This was one of the earliest implementation of eye trackers into commercial virtual reality (VR) headsets. Furthermore, it computes not only the X and Y-axis of eye movement, but also the focus depth. When we focus on objects far away, objects closer to our eyes get blurred, and vice versa. We leverage this natural phenomenon to create a VR system that uses the depth of focus to simulate foveated rendering, which renders object not in focus to be more blur. This can overall reduce computational load and create a more natural image that is clear in the focused field.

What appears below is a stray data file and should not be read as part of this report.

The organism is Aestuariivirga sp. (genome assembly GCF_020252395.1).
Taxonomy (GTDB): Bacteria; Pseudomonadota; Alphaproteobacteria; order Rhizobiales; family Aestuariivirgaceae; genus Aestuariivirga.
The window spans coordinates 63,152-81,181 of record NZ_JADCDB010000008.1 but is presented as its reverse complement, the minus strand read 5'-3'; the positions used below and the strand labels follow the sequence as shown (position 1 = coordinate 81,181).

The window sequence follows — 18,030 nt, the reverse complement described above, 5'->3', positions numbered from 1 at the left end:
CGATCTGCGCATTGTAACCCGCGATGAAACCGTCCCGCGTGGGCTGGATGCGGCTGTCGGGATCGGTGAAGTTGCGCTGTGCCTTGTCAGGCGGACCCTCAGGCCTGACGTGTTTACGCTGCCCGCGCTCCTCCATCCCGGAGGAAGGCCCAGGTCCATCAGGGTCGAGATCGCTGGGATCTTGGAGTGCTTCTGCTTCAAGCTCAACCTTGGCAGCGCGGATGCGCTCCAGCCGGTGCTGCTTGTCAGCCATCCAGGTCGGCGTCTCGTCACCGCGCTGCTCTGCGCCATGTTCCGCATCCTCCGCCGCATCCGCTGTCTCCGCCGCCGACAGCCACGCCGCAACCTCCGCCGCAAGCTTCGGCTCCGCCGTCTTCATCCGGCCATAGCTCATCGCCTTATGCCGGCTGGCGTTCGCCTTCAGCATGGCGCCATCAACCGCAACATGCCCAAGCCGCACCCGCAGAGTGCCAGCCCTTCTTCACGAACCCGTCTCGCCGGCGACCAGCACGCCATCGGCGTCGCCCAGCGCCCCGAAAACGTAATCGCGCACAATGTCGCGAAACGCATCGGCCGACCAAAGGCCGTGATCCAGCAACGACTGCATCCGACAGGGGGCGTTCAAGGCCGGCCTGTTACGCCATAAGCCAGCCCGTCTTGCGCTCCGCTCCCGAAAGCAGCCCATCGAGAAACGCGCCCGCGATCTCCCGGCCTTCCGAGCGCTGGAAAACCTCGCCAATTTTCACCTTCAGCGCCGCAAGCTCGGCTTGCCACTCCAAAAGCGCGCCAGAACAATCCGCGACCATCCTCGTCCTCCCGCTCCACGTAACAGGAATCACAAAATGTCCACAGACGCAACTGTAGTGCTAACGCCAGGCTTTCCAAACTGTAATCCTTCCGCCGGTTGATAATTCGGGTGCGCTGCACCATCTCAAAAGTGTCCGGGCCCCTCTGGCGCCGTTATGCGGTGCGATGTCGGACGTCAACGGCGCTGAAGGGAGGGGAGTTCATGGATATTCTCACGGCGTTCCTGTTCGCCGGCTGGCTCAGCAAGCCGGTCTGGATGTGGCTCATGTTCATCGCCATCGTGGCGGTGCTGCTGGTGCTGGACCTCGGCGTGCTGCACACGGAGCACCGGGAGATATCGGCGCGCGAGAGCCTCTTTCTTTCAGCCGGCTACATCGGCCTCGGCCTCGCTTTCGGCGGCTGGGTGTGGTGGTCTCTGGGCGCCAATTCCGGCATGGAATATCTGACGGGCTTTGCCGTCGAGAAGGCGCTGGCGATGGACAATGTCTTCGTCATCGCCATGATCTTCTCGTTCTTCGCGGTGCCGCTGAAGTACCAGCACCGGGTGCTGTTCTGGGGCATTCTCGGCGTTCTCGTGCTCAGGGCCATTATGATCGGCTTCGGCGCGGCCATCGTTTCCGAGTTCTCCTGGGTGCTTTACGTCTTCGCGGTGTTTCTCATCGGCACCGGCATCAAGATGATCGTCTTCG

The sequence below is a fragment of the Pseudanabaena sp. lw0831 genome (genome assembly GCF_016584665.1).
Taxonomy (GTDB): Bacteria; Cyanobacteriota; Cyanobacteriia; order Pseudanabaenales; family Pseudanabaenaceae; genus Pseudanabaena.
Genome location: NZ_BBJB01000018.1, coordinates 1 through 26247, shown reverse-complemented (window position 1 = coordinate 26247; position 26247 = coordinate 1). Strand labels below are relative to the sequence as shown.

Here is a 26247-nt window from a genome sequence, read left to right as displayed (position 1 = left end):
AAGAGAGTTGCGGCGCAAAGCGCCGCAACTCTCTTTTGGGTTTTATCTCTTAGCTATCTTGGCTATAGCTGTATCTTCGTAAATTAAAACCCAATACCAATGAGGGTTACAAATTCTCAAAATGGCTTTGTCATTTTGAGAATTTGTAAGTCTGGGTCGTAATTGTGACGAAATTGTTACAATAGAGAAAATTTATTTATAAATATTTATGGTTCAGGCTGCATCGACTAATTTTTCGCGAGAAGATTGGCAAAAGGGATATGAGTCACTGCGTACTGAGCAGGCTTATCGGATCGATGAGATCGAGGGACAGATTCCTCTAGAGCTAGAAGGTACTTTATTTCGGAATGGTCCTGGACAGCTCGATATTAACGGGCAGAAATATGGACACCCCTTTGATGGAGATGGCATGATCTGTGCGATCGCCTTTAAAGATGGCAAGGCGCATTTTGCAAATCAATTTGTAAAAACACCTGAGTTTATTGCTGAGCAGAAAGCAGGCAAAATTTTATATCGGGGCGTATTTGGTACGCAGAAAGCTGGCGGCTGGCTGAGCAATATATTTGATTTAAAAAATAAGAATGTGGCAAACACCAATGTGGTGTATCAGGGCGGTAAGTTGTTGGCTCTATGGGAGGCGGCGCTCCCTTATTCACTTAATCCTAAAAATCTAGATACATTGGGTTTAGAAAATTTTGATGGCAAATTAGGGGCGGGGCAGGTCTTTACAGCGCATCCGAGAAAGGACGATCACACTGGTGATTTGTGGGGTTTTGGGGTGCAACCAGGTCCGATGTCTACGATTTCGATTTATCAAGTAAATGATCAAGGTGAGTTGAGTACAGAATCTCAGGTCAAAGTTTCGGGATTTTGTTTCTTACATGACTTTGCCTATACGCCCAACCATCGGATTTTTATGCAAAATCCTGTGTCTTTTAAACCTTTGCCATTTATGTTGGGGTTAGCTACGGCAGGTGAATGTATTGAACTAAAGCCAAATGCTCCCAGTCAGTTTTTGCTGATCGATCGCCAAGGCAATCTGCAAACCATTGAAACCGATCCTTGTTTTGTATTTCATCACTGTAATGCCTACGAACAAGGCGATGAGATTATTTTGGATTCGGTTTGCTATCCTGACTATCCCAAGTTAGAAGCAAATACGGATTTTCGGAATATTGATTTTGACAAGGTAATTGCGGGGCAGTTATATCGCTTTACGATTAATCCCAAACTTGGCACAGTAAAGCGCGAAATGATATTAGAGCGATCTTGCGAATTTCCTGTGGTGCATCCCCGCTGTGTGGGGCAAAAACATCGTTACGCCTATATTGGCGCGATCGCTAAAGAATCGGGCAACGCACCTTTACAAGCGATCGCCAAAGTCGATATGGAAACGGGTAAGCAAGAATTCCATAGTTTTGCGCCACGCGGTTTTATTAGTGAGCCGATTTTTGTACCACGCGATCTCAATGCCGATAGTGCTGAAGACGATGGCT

Paper Link

Keio University

Graduate School of Media Design

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